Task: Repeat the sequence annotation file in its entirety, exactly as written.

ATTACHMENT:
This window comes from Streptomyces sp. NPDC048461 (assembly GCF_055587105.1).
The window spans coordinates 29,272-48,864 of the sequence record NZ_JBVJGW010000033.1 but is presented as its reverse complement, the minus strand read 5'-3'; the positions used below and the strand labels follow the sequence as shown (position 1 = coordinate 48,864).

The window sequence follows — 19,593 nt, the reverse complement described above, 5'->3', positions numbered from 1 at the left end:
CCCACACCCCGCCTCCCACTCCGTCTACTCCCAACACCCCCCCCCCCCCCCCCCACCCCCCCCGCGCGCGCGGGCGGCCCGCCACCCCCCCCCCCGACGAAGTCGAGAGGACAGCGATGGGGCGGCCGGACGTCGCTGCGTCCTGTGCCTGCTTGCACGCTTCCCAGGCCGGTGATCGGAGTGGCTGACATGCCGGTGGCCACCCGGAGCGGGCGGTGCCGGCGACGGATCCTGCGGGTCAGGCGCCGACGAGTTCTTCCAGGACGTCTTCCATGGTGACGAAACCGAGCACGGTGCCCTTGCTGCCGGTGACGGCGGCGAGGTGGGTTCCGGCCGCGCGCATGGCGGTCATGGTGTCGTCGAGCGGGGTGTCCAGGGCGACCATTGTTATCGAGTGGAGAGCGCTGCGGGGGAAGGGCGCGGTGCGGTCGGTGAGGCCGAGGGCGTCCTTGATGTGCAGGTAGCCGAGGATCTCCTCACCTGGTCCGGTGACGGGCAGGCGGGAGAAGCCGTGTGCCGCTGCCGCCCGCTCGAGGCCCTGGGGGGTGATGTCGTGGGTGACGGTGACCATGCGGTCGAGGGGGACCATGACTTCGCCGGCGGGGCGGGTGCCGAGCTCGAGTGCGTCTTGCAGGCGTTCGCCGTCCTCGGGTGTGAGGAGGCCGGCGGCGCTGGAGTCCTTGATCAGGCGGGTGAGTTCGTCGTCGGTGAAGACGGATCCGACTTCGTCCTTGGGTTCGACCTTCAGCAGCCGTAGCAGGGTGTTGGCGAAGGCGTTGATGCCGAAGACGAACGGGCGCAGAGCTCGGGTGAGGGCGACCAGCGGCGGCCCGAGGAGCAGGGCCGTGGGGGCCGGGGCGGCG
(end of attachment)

This window comes from Streptomyces sp. NPDC048461 (assembly GCF_055587105.1).
The window spans coordinates 29,272-48,864 of the sequence record NZ_JBVJGW010000033.1 but is presented as its reverse complement, the minus strand read 5'-3'; the positions used below and the strand labels follow the sequence as shown (position 1 = coordinate 48,864).

The window sequence follows — 19,593 nt, the reverse complement described above, 5'->3', positions numbered from 1 at the left end:
CCCACACCCCGCCTCCCACTCCGTCTACTCCCAACACCCCCCCCCCCCCCCCCCACCCCCCCCGCGCGCGCGGGCGGCCCGCCACCCCCCCCCCCGACGAAGTCGAGAGGACAGCGATGGGGCGGCCGGACGTCGCTGCGTCCTGTGCCTGCTTGCACGCTTCCCAGGCCGGTGATCGGAGTGGCTGACATGCCGGTGGCCACCCGGAGCGGGCGGTGCCGGCGACGGATCCTGCGGGTCAGGCGCCGACGAGTTCTTCCAGGACGTCTTCCATGGTGACGAAACCGAGCACGGTGCCCTTGCTGCCGGTGACGGCGGCGAGGTGGGTTCCGGCCGCGCGCATGGCGGTCATGGTGTCGTCGAGCGGGGTGTCCAGGGCGACCATTGTTATCGAGTGGAGAGCGCTGCGGGGGAAGGGCGCGGTGCGGTCGGTGAGGCCGAGGGCGTCCTTGATGTGCAGGTAGCCGAGGATCTCCTCACCTGGTCCGGTGACGGGCAGGCGGGAGAAGCCGTGTGCCGCTGCCGCCCGCTCGAGGCCCTGGGGGGTGATGTCGTGGGTGACGGTGACCATGCGGTCGAGGGGGACCATGACTTCGCCGGCGGGGCGGGTGCCGAGCTCGAGTGCGTCTTGCAGGCGTTCGCCGTCCTCGGGTGTGAGGAGGCCGGCGGCGCTGGAGTCCTTGATCAGGCGGGTGAGTTCGTCGTCGGTGAAGACGGATCCGACTTCGTCCTTGGGTTCGACCTTCAGCAGCCGTAGCAGGGTGTTGGCGAAGGCGTTGATGCCGAAGACGAACGGGCGCAGAGCTCGGGTGAGGGCGACCAGCGGCGGCCCGAGGAGCAGGGCCGTGGGGGCCGGGGCGGCG